Ambulances across Southern California feeling strain of coronavirus surge

Paramedics wait hours to drop off patients.

Ambulances pass one hospital on their way to another.

Some folks, fearing for their health, call 911 for help — only to hear their conditions are not serious enough for emergency transportation.

The consequences of the surging coronavirus, catalyzed by holiday gatherings and pandemic fatigue, become more dire by the day. The pandemic has already sent thousands of Southern California families into mourning — and the death toll keeps climbing. Hospitals, facing an onslaught of cases, are being crippled.

And now, even ambulance services are being strained.

Paramedics throughout Southern California have faced increasingly long wait times to offload patients at hospitals. That, in turn, has created logistical complications when ambulances are needed elsewhere. Responses to 911 calls, at times, have been delayed. In some cases, ambulances won’t come.

Counties and cities have responded to the crisis in different ways, such as by diverting ambulances to hospitals that aren’t as busy as others or by pumping in more resources. In Los Angeles County, health officials have reinforced a frightful, albeit already-in-place, strategy for paramedics: If you can’t revive a patient’s pulse on scene, don’t head to a hospital.

“It’s frustrating for EMTs and paramedics,” said Jeff Lucia, spokesman for Care Ambulance Service, which operates in Los Angeles and Orange counties, “who are in a career to help people and be there when people need help the most.”

Yet, if conditions worsen, which officials predict will happen at least through January, health officials could further ration emergency response services.

Doing so, health officials warn, could lead to even more tragedy.

And not just from the coronavirus.

Long wait times

Ten hours.

That’s how long one Torrance ambulance waited to offload a patient at Inglewood’s Centinela Hospital Medical Center on Monday, Jan. 4.

Paramedics have their own slang to describe waiting for their patients to be admitted to hospitals: Wall time.

Ten hours is a long time to lean on a wall with nothing to do. But the paramedics with McCormick Ambulance, Torrance’s private operator, are becoming well-practiced.

“They are notorious,” said Torrance Assistant Fire Chief Alec Miller, “for 10-hour wall times right now.”

Yet, Centinela is not alone.

Overcrowding has created long wait times at hospitals throughout the region. In L.A. County, Lucia said, ambulances were often idling eight-to-12 hours to admit patients.

Paramedics in Orange County, San Bernardino and Riverside counties have also, at times, had to linger for hours before admitting patients.

And boredom is not the only side effect.

“We had a couple of instances where McCormick was unable to provide an ambulance for our calls,” Miller said. “If they have a unit out of service, that affects the whole system.”

Steve Tracy, a spokesman for the San Bernardino County Fire Department, was more direct:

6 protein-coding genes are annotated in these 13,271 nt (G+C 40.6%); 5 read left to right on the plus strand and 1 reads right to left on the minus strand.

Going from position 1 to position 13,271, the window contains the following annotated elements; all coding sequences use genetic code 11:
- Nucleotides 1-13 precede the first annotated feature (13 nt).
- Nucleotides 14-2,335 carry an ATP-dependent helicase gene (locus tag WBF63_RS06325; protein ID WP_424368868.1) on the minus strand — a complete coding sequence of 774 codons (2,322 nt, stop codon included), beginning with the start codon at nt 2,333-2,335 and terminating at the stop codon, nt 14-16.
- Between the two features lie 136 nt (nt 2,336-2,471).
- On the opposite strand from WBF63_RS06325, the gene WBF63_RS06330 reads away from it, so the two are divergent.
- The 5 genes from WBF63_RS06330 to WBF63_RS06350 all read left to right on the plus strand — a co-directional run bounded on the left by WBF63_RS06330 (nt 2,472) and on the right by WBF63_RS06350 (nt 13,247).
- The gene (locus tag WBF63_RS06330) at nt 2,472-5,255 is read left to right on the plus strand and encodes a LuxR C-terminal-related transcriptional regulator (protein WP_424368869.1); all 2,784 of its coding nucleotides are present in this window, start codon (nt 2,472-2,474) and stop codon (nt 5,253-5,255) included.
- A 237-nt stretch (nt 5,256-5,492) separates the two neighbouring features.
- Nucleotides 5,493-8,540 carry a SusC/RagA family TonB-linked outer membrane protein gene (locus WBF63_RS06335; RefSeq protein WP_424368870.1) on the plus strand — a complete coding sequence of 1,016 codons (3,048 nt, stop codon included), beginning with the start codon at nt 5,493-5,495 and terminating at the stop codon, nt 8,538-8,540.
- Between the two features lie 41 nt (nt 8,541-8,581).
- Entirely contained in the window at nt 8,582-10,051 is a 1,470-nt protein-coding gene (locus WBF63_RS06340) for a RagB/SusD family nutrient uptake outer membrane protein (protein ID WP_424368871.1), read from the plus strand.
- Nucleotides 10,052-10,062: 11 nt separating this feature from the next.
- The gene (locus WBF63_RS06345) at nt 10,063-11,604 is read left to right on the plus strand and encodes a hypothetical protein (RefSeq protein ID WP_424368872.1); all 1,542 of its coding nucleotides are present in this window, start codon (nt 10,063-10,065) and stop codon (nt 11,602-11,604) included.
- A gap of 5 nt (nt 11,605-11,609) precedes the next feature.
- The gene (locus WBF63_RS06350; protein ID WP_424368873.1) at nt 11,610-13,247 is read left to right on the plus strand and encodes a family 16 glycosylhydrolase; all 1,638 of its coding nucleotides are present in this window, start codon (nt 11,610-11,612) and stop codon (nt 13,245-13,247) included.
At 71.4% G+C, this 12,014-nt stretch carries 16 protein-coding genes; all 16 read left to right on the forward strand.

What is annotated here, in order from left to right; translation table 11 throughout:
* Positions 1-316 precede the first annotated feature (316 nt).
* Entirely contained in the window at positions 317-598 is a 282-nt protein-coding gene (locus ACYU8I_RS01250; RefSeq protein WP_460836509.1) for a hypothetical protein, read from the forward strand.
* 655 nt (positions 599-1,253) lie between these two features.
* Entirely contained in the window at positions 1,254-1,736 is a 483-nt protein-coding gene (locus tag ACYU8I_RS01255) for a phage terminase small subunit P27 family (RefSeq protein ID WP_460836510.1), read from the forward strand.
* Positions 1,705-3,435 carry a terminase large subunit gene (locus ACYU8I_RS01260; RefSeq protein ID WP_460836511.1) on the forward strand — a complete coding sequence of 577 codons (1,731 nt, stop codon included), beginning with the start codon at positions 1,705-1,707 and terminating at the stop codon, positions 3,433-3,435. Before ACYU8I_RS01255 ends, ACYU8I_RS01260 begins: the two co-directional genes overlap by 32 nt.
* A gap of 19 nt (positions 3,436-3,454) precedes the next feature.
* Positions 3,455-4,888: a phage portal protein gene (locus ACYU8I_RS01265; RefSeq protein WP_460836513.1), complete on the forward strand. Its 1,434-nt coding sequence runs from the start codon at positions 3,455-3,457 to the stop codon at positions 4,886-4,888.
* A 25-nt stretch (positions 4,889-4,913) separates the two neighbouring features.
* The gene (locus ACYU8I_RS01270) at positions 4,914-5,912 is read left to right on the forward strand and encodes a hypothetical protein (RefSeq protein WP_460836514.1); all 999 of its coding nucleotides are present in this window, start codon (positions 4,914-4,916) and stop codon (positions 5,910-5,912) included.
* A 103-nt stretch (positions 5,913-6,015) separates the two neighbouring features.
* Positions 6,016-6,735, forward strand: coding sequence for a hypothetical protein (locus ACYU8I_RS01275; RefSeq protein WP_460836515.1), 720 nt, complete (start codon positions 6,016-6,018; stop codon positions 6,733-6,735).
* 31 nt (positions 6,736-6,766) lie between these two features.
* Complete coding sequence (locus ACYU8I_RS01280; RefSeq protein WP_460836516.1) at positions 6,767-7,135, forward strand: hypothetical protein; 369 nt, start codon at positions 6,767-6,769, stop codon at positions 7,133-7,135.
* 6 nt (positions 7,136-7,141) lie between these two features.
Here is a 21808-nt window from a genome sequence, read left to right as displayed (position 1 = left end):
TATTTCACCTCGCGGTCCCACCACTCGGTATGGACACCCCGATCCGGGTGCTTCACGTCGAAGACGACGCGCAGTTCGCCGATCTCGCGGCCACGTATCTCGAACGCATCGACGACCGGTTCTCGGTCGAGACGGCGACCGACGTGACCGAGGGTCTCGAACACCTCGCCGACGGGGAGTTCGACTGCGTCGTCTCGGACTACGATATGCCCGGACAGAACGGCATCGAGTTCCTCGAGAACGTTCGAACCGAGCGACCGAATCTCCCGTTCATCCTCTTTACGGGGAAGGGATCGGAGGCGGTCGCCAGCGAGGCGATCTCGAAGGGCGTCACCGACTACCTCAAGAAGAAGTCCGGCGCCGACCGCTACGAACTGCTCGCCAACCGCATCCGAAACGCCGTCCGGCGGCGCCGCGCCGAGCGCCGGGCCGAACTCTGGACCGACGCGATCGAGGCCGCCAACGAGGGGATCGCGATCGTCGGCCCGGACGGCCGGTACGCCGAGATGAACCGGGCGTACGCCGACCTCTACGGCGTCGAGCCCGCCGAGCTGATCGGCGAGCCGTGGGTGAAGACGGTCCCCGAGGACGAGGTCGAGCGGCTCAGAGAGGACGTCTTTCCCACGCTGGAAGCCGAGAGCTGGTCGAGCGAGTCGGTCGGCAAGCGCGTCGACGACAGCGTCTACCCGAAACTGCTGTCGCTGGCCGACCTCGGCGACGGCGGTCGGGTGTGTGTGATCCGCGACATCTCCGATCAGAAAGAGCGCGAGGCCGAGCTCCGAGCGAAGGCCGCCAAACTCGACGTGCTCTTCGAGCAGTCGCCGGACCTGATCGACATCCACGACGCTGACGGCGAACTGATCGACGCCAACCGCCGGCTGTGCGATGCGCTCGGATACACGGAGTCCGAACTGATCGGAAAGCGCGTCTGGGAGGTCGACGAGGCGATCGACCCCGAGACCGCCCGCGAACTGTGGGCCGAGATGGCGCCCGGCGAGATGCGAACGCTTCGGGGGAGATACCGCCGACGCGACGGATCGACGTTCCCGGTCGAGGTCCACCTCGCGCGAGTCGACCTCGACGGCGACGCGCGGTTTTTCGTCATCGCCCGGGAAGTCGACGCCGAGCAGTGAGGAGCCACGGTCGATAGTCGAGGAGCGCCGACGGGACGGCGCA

If an ambulance is tied up, he said in an interview late last year, “it can’t respond to other emergencies.”

And the surge has gotten so bad, particularly in Los Angeles County, that keeping up with calls has become difficult.

“No matter how many ambulances we put on,” Lucia said, “they are getting tied up at hospitals and not clearing for the next calls.”

Those delays, however, are not implacable. There are workarounds.

But it requires some creativity.

Finding solutions

One such tactic is diversion.

That strategy is a way of balancing resources by having an ambulance go to one hospital instead of another, even if it requires driving miles farther than normal.

On any given day over the past week, 70% to 90% of L.A. County hospitals were on diversion because they couldn’t accept patients who required advanced life support. A handful of hospitals also declared “internal disasters,” turning away ambulances of all kinds to reduce the pressures on staff.

And one day early this week, 22 of Orange County’s 25 emergency receiving centers, according to the OC Health Care Agency, rerouted paramedic crews because of slow turnaround inside ERs.

But if every hospital needs to divert newcomers, some health officials say, the strategy becomes feckless.

That’s why Orange County’s health agency this week banned hospitals from diverting ambulances — for the second time in two months. The county’s director of Emergency Medical Services, Dr. Carl Schultz, also temporarily halted the practice in December.

“If nothing was done, ambulances would soon run out of hospitals that could take their patients,” Schultz said in a mid-December statement explaining his reasoning. “While this (ban) will place some additional stress on hospitals, it will spread this over the entire county.”

Not all hospitals, though, have experienced continuous hours-long delays.

Torrance’s two hospitals, for example, both had normal wait times early Tuesday, averaging about 30 minutes, said Miller, that city’s assistant fire chief.

But Providence Little Company of Mary Medical Center and Torrance Memorial Medical Center have both revived a strategy initially used at the start of the pandemic: They have triage units set up outside emergency rooms to treat patients, if necessary.

In all, L.A. County officials this week were erecting triage tents outside seven hospitals to alleviate long lines.

California, meanwhile, has started using its Fire and Rescue Mutual Aid system — often activated to respond to wildfires — to help the state’s response to COVID-19.

Firefighter paramedics and EMTs, for example, were being deployed to emergency rooms for 14-day operational periods — giving much-needed backup to exhausted hospital workers. UC Irvine Medical Center and Barstow Community Hospital were among the facilities to receive the extra bodies.

Some local agencies have also taken it upon themselves to increase resources.

Riverside County has asked American Medical Response, with which it contracts for emergency medical transportation, to provide more ambulances, said Shane Reichardt, a spokesman with the county’s Emergency Management Department.